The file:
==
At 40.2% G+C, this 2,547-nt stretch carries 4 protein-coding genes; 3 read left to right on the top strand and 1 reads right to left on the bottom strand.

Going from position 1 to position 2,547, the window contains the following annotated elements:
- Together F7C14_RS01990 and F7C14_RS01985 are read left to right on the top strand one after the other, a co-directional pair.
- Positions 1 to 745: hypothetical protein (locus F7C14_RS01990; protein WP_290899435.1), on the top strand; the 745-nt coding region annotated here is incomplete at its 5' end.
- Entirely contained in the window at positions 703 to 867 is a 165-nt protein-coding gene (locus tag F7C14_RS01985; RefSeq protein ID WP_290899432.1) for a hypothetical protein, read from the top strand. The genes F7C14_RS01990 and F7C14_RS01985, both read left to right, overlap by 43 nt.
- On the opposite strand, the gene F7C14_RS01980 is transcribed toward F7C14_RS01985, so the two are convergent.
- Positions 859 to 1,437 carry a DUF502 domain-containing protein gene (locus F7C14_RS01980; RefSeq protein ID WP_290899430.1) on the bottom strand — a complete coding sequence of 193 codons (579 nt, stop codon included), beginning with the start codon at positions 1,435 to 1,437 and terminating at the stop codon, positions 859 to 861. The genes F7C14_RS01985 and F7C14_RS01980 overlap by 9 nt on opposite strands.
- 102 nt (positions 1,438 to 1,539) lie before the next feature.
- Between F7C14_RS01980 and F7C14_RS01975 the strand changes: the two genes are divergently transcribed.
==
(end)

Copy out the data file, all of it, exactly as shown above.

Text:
At 40.2% G+C, this 2,547-nt stretch carries 4 protein-coding genes; 3 read left to right on the top strand and 1 reads right to left on the bottom strand.

Going from position 1 to position 2,547, the window contains the following annotated elements:
- Together F7C14_RS01990 and F7C14_RS01985 are read left to right on the top strand one after the other, a co-directional pair.
- Positions 1 to 745: hypothetical protein (locus F7C14_RS01990; protein WP_290899435.1), on the top strand; the 745-nt coding region annotated here is incomplete at its 5' end.
- Entirely contained in the window at positions 703 to 867 is a 165-nt protein-coding gene (locus tag F7C14_RS01985; RefSeq protein ID WP_290899432.1) for a hypothetical protein, read from the top strand. The genes F7C14_RS01990 and F7C14_RS01985, both read left to right, overlap by 43 nt.
- On the opposite strand, the gene F7C14_RS01980 is transcribed toward F7C14_RS01985, so the two are convergent.
- Positions 859 to 1,437 carry a DUF502 domain-containing protein gene (locus F7C14_RS01980; RefSeq protein ID WP_290899430.1) on the bottom strand — a complete coding sequence of 193 codons (579 nt, stop codon included), beginning with the start codon at positions 1,435 to 1,437 and terminating at the stop codon, positions 859 to 861. The genes F7C14_RS01985 and F7C14_RS01980 overlap by 9 nt on opposite strands.
- 102 nt (positions 1,438 to 1,539) lie before the next feature.
- Between F7C14_RS01980 and F7C14_RS01975 the strand changes: the two genes are divergently transcribed.